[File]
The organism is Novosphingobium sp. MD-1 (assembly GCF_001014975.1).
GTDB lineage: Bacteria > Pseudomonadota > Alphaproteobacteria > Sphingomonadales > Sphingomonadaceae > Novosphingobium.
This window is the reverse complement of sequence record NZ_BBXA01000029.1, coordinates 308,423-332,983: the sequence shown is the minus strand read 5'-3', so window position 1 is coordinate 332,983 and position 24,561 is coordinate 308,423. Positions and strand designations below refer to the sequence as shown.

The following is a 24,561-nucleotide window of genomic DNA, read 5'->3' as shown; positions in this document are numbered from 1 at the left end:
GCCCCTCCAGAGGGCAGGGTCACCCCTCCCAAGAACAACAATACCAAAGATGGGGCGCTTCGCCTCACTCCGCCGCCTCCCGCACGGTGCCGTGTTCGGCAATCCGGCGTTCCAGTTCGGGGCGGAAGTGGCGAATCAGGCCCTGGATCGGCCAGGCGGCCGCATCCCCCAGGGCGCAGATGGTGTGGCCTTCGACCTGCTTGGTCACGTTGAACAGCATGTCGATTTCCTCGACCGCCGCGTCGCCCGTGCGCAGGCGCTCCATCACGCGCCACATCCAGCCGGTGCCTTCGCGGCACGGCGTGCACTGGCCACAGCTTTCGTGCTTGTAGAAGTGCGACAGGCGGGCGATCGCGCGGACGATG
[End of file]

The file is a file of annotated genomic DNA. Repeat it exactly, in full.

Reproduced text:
The organism is Novosphingobium sp. MD-1 (assembly GCF_001014975.1).
GTDB lineage: Bacteria > Pseudomonadota > Alphaproteobacteria > Sphingomonadales > Sphingomonadaceae > Novosphingobium.
This window is the reverse complement of sequence record NZ_BBXA01000029.1, coordinates 308,423-332,983: the sequence shown is the minus strand read 5'-3', so window position 1 is coordinate 332,983 and position 24,561 is coordinate 308,423. Positions and strand designations below refer to the sequence as shown.

The following is a 24,561-nucleotide window of genomic DNA, read 5'->3' as shown; positions in this document are numbered from 1 at the left end:
GCCCCTCCAGAGGGCAGGGTCACCCCTCCCAAGAACAACAATACCAAAGATGGGGCGCTTCGCCTCACTCCGCCGCCTCCCGCACGGTGCCGTGTTCGGCAATCCGGCGTTCCAGTTCGGGGCGGAAGTGGCGAATCAGGCCCTGGATCGGCCAGGCGGCCGCATCCCCCAGGGCGCAGATGGTGTGGCCTTCGACCTGCTTGGTCACGTTGAACAGCATGTCGATTTCCTCGACCGCCGCGTCGCCCGTGCGCAGGCGCTCCATCACGCGCCACATCCAGCCGGTGCCTTCGCGGCACGGCGTGCACTGGCCACAGCTTTCGTGCTTGTAGAAGTGCGACAGGCGGGCGATCGCGCGGACGATG